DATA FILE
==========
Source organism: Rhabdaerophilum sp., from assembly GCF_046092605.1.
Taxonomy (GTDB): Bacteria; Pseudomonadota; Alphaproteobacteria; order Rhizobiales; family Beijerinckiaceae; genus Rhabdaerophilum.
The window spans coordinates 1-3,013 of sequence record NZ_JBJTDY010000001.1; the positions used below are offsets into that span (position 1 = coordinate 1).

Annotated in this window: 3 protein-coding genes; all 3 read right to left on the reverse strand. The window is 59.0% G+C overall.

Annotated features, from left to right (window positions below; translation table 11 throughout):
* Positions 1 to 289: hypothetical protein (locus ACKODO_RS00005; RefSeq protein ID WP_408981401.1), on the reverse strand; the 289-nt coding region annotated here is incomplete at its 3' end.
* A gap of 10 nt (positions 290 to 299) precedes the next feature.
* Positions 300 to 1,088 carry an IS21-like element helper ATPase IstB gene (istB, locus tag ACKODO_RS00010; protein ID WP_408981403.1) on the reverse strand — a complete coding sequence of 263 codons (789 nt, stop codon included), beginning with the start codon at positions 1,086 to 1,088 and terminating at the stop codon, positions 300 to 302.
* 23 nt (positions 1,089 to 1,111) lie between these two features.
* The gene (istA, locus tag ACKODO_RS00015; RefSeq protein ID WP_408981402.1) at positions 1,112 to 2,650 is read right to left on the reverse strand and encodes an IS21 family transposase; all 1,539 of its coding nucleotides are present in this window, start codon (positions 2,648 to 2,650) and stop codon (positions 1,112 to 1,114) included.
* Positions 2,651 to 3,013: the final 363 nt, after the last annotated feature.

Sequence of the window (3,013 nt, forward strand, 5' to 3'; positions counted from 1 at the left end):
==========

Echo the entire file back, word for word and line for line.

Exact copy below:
Source organism: Rhabdaerophilum sp., from assembly GCF_046092605.1.
Taxonomy (GTDB): Bacteria; Pseudomonadota; Alphaproteobacteria; order Rhizobiales; family Beijerinckiaceae; genus Rhabdaerophilum.
The window spans coordinates 1-3,013 of sequence record NZ_JBJTDY010000001.1; the positions used below are offsets into that span (position 1 = coordinate 1).

Annotated in this window: 3 protein-coding genes; all 3 read right to left on the reverse strand. The window is 59.0% G+C overall.

Annotated features, from left to right (window positions below; translation table 11 throughout):
* Positions 1 to 289: hypothetical protein (locus ACKODO_RS00005; RefSeq protein ID WP_408981401.1), on the reverse strand; the 289-nt coding region annotated here is incomplete at its 3' end.
* A gap of 10 nt (positions 290 to 299) precedes the next feature.
* Positions 300 to 1,088 carry an IS21-like element helper ATPase IstB gene (istB, locus tag ACKODO_RS00010; protein ID WP_408981403.1) on the reverse strand — a complete coding sequence of 263 codons (789 nt, stop codon included), beginning with the start codon at positions 1,086 to 1,088 and terminating at the stop codon, positions 300 to 302.
* 23 nt (positions 1,089 to 1,111) lie between these two features.
* The gene (istA, locus tag ACKODO_RS00015; RefSeq protein ID WP_408981402.1) at positions 1,112 to 2,650 is read right to left on the reverse strand and encodes an IS21 family transposase; all 1,539 of its coding nucleotides are present in this window, start codon (positions 2,648 to 2,650) and stop codon (positions 1,112 to 1,114) included.
* Positions 2,651 to 3,013: the final 363 nt, after the last annotated feature.

Sequence of the window (3,013 nt, forward strand, 5' to 3'; positions counted from 1 at the left end):